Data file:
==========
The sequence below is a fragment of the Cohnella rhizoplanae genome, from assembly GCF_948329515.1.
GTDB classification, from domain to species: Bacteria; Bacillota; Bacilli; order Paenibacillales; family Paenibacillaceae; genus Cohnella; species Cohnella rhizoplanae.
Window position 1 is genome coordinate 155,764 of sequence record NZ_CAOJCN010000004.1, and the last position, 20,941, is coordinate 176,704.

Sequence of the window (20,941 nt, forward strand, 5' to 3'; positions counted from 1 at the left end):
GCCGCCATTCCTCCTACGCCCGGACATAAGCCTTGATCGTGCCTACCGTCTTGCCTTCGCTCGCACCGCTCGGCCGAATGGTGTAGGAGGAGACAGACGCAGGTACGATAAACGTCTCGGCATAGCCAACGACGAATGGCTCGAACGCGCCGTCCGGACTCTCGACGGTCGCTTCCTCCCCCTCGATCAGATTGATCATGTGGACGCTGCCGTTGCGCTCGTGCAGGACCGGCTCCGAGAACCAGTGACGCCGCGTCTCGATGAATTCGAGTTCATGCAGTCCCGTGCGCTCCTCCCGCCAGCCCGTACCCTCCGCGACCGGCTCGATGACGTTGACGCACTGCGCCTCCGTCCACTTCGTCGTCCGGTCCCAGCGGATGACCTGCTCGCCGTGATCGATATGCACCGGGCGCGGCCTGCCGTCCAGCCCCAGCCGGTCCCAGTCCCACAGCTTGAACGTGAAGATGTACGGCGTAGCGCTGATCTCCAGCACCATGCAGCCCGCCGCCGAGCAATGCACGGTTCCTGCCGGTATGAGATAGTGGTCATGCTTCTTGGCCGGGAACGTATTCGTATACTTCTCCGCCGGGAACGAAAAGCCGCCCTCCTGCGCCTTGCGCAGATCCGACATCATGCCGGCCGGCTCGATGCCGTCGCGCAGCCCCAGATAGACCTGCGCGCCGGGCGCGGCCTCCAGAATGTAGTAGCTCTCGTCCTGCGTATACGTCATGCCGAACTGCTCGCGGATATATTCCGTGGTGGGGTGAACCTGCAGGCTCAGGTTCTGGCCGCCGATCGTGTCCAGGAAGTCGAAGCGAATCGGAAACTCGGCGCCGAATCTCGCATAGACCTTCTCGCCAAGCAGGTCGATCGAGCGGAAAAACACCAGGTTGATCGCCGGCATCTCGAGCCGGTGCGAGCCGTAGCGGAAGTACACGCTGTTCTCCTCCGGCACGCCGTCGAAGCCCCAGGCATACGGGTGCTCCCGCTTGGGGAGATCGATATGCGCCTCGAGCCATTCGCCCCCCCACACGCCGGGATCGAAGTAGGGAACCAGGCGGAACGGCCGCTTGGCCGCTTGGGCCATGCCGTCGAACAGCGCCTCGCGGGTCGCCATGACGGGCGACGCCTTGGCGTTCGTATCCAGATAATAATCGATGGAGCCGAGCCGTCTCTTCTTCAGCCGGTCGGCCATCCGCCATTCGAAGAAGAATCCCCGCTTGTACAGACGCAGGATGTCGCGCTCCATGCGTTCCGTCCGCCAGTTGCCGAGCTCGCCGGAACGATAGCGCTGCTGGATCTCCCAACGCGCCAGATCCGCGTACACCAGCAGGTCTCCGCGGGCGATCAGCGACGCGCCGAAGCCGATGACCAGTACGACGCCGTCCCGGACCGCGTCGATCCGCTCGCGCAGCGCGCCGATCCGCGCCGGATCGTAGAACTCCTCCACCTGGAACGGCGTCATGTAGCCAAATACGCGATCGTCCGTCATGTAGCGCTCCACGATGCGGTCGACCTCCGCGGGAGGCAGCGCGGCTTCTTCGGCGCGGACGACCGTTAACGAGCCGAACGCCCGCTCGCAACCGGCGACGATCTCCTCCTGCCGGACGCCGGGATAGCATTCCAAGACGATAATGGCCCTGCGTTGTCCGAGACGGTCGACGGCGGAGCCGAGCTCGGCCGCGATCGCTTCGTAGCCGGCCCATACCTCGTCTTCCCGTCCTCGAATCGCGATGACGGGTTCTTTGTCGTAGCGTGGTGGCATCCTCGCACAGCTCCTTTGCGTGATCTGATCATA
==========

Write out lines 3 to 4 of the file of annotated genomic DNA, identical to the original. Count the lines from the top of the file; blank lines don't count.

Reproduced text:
Window position 1 is genome coordinate 155,764 of sequence record NZ_CAOJCN010000004.1, and the last position, 20,941, is coordinate 176,704.

Sequence of the window (20,941 nt, forward strand, 5' to 3'; positions counted from 1 at the left end):